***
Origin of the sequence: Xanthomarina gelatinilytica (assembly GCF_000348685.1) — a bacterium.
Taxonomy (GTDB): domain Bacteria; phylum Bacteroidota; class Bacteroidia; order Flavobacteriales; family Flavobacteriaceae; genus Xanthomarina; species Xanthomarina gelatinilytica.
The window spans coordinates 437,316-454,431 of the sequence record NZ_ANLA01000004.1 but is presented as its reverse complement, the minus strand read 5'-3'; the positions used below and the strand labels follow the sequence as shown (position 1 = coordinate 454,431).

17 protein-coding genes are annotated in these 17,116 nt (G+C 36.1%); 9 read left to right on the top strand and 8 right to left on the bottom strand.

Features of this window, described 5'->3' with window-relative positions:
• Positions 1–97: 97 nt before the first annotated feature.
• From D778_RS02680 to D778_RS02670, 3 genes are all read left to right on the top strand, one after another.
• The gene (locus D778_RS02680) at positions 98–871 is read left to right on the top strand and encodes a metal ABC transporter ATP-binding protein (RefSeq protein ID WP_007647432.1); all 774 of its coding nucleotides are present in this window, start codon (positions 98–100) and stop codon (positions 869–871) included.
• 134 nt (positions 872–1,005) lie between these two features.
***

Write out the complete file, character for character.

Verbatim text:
Origin of the sequence: Xanthomarina gelatinilytica (assembly GCF_000348685.1) — a bacterium.
Taxonomy (GTDB): domain Bacteria; phylum Bacteroidota; class Bacteroidia; order Flavobacteriales; family Flavobacteriaceae; genus Xanthomarina; species Xanthomarina gelatinilytica.
The window spans coordinates 437,316-454,431 of the sequence record NZ_ANLA01000004.1 but is presented as its reverse complement, the minus strand read 5'-3'; the positions used below and the strand labels follow the sequence as shown (position 1 = coordinate 454,431).

17 protein-coding genes are annotated in these 17,116 nt (G+C 36.1%); 9 read left to right on the top strand and 8 right to left on the bottom strand.

Features of this window, described 5'->3' with window-relative positions:
• Positions 1–97: 97 nt before the first annotated feature.
• From D778_RS02680 to D778_RS02670, 3 genes are all read left to right on the top strand, one after another.
• The gene (locus D778_RS02680) at positions 98–871 is read left to right on the top strand and encodes a metal ABC transporter ATP-binding protein (RefSeq protein ID WP_007647432.1); all 774 of its coding nucleotides are present in this window, start codon (positions 98–100) and stop codon (positions 869–871) included.
• 134 nt (positions 872–1,005) lie between these two features.